Central fatigue would explain it nicely. A tired body creates a tired brain. Rather, a tired body is a tired brain. A calorie-deprived, glycogen-depleted body can’t manage the same performances it could with a full battery.

Central fatigue is the loss of performance due to changes in activity of the brain or spinal cord, changes which are triggered by an avalanche of signals from the body. You read that right — what we call ‘neural’ fatigue results from neural and chemical signals everywhere else in the body.

The brain oversees the universal stress response through the hypothalamus, which regulates both adrenal and reproductive hormones and the immune system, among other symptoms. Getting worked up mentally or emotionally filters down to physical symptoms.

Fatigue is task-dependent. You get tired in different ways depending on the activity. There will be cases where muscular fatigue is the limiting factor. Other instances limit performance at the brain and spinal cord.

Get the body tired and the brain follows. It helps to stop thinking of the brain and nervous system as independent units, separate from the rest of the body. Living organisms don’t work that way. Stress is universal. Exercise affects muscle and central-neurological factors, which include the endocrine and immune systems. You don’t just train your muscles; you’re training the whole body.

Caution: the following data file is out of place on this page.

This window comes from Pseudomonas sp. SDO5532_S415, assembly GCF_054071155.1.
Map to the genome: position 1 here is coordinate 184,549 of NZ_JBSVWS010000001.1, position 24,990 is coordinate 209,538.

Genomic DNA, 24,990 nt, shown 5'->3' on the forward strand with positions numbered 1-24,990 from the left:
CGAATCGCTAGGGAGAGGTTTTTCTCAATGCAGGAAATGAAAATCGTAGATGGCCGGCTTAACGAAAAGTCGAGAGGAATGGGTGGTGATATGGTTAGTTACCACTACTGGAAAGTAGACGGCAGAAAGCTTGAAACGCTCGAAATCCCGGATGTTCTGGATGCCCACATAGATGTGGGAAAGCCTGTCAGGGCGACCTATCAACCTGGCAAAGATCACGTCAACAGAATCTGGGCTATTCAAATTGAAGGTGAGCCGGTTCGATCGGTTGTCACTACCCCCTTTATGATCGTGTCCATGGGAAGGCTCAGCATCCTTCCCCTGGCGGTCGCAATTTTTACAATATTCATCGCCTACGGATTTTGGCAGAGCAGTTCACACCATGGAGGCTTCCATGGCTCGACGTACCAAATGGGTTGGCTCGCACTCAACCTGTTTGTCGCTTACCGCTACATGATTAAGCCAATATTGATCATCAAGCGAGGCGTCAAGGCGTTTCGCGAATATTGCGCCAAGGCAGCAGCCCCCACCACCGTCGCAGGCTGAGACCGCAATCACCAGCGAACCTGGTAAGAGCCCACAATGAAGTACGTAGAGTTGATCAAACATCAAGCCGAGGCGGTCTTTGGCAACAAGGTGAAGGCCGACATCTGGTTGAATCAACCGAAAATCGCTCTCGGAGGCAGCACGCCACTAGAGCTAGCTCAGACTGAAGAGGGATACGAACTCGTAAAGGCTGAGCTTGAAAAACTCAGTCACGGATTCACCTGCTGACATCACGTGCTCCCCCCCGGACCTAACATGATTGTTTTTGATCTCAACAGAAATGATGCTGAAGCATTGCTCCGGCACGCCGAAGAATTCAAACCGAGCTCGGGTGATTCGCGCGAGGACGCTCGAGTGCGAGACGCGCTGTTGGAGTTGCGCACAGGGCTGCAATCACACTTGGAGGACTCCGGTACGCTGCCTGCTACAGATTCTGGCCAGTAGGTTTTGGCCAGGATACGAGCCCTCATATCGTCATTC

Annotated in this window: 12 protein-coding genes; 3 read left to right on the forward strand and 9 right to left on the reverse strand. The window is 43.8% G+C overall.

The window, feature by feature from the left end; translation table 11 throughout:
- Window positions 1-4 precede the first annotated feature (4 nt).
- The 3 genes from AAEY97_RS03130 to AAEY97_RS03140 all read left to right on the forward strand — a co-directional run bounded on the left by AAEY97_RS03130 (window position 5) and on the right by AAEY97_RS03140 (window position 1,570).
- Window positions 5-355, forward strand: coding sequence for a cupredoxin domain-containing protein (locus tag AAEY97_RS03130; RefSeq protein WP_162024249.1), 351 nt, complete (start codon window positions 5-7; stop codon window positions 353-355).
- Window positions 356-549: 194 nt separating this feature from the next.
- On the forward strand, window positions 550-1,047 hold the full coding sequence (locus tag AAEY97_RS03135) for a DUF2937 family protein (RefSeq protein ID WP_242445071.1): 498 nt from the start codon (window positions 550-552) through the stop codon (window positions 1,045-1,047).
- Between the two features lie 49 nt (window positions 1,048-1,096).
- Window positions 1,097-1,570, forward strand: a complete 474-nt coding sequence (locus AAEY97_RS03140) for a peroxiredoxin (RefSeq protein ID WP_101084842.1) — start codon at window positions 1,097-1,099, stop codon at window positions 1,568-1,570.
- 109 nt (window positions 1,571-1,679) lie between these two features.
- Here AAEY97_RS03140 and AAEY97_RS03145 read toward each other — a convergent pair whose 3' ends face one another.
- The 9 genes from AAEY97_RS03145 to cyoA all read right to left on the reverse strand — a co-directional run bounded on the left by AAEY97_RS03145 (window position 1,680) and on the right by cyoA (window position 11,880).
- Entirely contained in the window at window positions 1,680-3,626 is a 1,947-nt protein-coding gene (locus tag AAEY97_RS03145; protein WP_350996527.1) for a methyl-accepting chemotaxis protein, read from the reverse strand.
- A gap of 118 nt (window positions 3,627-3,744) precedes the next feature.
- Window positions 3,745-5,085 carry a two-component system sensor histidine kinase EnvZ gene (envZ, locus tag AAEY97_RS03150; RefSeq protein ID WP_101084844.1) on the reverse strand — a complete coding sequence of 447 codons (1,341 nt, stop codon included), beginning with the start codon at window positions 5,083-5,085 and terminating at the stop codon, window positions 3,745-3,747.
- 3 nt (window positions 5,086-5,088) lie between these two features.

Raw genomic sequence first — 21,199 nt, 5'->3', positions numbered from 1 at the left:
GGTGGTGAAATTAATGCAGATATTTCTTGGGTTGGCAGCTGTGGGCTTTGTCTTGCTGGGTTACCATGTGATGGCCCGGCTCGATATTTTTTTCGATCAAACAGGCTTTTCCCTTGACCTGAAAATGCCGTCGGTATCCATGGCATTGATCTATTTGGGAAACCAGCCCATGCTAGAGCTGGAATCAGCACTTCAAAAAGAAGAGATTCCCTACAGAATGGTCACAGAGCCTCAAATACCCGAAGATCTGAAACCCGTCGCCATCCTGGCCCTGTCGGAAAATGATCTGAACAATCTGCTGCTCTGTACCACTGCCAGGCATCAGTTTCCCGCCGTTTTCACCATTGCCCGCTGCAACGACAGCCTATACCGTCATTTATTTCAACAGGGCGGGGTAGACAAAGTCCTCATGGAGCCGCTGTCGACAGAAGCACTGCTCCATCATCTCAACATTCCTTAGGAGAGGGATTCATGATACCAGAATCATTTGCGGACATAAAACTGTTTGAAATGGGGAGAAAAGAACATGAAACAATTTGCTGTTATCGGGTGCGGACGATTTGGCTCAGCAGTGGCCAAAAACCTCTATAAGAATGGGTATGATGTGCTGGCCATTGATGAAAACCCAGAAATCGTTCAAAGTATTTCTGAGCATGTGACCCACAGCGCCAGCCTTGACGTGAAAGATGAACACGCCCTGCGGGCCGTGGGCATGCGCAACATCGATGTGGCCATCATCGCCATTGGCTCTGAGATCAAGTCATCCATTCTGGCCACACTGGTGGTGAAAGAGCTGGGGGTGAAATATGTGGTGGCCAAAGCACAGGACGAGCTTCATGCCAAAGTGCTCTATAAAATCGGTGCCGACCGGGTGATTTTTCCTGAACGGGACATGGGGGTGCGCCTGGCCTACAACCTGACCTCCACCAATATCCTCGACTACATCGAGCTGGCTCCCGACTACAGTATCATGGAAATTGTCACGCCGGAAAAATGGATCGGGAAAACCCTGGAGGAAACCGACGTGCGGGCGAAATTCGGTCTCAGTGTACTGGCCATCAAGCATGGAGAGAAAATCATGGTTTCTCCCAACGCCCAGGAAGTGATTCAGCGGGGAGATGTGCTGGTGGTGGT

This is why I’m skeptical about the usefulness of acute hormone changes, the testosterone and cortisol and growth hormone spikes that everyone worries about. These hormonal spikes and depressions are superficial, the symptoms of a deeper issue. Affect the real cause and the hormones will fall in line.

When you get tired during exercise, it’s not just your muscles wearing out. The entire motor-control system gets worn out up in the CNS. You lose the ability to generate maximal contractions, and to sustain sub-maximal contractions, which can lead to wackiness. Wackiness like increased injury risk. Awhile back I came across these two studies: